Getting It Right
The formula for raising bilingual kids is remarkably simple: fun immersion.
If kids perceive a social benefit to speaking the second language, they will be much more inclined to learn it. This might mean joining a playgroup with children who speak only the foreign language. “Any child in a playground will attempt to engage with other kids,” says Andrew Scrimgeour, a bilingual education researcher at the University of South Australia. “It’s the extension of their social world into the world of the other language that’s the most valuable exposure.”
The same theory applies to older children, who can pursue their existing interests – sports, music, movies – but in Chinese. One difference with younger kids is that teens probably need help relating the foreign grammar structure to their native language. For example, English speakers might have questions about how words such as “a” and “the” fit into Chinese, and how to express the past tense in the new language.
What doesn’t work well, especially for younger children, is a formal environment that depends on rote learning and follows rigid grammar lessons. Rather than just teaching the language itself, the new language should be used to teach other subjects.
Some international schools employ the experiential approach to learning, but that’s not always the case. In addition, schools often don’t offer enough Chinese language exposure for students to develop fluency, so parents need to take an active role in their children’s language learning. When the Lees moved to China from the US, for instance, the family had a hard time finding an international school that emphasized Chinese.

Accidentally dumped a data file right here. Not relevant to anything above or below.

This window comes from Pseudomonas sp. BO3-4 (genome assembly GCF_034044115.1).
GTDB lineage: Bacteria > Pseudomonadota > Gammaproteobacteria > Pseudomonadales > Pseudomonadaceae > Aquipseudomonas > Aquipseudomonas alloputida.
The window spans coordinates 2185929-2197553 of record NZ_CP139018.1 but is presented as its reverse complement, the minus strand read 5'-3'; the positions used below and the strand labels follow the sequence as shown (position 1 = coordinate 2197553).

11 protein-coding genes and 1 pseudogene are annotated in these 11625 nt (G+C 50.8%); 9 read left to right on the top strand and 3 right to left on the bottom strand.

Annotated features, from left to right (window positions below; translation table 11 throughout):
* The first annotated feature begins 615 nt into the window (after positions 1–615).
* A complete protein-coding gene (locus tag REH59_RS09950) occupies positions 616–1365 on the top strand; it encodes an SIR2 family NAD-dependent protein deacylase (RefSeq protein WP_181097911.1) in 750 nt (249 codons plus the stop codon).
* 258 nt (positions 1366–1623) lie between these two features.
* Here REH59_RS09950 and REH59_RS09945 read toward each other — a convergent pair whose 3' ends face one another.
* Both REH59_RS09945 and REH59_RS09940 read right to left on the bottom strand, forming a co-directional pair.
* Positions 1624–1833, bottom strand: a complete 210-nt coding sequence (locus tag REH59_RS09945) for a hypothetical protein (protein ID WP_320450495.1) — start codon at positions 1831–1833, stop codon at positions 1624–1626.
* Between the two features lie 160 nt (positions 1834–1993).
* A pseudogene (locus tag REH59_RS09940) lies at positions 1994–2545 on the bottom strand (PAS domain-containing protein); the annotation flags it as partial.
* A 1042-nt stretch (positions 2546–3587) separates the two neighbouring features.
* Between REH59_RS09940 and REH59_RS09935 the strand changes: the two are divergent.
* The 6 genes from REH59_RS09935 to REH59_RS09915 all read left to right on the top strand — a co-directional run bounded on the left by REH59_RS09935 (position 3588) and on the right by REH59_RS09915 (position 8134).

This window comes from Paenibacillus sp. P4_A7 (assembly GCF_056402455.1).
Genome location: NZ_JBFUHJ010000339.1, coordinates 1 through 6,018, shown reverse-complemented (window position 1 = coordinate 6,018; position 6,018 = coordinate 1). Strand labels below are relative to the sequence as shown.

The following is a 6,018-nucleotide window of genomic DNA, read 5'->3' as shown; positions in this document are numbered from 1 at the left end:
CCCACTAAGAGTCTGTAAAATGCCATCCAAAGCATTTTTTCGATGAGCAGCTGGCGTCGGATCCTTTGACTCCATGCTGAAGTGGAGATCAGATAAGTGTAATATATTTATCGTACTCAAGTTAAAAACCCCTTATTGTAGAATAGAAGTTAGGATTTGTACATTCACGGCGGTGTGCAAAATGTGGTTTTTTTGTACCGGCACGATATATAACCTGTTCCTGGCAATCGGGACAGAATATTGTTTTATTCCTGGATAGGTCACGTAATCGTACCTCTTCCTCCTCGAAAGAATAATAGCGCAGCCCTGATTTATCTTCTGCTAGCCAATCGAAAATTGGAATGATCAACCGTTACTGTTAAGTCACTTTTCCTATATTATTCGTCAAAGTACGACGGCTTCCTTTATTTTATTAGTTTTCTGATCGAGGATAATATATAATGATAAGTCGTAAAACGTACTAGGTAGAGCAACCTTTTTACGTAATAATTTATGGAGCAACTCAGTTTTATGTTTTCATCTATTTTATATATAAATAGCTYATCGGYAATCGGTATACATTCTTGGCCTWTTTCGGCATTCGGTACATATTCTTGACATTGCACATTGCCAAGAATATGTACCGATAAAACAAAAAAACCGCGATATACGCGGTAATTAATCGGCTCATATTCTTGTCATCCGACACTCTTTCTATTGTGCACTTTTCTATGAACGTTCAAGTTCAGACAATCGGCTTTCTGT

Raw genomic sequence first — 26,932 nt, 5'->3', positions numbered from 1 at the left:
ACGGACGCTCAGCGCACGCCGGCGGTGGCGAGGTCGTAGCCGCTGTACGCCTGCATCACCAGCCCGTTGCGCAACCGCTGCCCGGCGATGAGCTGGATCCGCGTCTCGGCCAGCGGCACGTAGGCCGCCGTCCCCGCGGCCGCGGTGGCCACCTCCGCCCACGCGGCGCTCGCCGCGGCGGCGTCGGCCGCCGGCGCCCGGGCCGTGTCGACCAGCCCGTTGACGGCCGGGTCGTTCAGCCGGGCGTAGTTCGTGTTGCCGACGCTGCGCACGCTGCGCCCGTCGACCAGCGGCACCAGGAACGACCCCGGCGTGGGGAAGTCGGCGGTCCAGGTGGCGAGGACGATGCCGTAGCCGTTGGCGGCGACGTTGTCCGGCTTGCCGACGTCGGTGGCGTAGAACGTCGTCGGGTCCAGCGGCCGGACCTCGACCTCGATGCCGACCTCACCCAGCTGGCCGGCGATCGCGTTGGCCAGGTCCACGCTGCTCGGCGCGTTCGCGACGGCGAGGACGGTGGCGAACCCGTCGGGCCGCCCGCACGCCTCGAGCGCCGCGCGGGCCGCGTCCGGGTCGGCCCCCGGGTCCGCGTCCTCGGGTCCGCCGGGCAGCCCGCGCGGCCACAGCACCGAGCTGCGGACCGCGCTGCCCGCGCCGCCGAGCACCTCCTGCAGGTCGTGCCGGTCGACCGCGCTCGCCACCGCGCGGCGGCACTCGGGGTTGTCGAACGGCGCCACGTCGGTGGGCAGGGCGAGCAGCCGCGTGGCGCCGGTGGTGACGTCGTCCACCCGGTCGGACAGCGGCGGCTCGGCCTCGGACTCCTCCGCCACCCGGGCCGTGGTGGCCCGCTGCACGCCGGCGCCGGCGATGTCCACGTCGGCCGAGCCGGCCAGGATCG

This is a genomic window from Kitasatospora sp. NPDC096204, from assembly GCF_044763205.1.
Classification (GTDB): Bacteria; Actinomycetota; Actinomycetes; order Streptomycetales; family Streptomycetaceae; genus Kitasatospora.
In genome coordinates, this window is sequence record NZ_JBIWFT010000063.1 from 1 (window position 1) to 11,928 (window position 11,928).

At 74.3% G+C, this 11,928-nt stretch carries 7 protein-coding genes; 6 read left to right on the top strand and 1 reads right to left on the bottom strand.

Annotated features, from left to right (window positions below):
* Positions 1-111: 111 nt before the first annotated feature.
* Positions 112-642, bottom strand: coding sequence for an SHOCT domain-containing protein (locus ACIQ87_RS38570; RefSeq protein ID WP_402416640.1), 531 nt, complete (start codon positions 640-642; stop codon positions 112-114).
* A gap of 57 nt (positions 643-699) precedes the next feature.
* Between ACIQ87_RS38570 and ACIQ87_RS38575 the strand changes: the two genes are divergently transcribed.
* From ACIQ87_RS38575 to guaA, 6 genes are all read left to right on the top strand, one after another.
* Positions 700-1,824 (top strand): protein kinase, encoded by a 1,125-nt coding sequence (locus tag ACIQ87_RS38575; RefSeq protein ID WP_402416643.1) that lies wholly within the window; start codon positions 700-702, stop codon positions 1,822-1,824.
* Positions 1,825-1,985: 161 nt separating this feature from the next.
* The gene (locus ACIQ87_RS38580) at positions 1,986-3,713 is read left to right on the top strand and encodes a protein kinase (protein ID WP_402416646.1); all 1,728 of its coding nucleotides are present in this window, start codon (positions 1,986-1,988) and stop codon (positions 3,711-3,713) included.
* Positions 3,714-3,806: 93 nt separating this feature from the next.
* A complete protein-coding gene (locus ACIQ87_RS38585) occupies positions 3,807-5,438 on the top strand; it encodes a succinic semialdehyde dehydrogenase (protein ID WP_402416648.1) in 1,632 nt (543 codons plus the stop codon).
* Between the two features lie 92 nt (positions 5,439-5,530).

“I found the attitude was ‘Spanish or Chinese’; there wasn’t a lot of acknowledgement that we’re in China,” says Lee. In the end, the family decided on Yew Chung International School, which mandates an hour of Chinese class each day and provides 30 percent of classroom instruction in Chinese.
Since arriving in Beijing last fall, Lee’s two girls have come a long way with their Putonghua. Six-year-old Lydia is comfortable chattering in Chinese at home, though she initially went through a phase of wanting to move back to the US. Now 8 years old, Hannah isn’t completely bilingual yet but loves to write and speak in Chinese at home. It helped that she made friends last year with a new student at school who spoke mostly Chinese.
When the family moves back to the US, Lee hopes to enroll the girls in a Chinese immersion school. “I think English will be their dominant language, but I hope that at the end of two years they’ll have a good enough foundation in Chinese,” says Lee. No matter what, Lee is happy with the progress her two girls have made in Mandarin. “They even correct me on my pronunciation,” she laughs.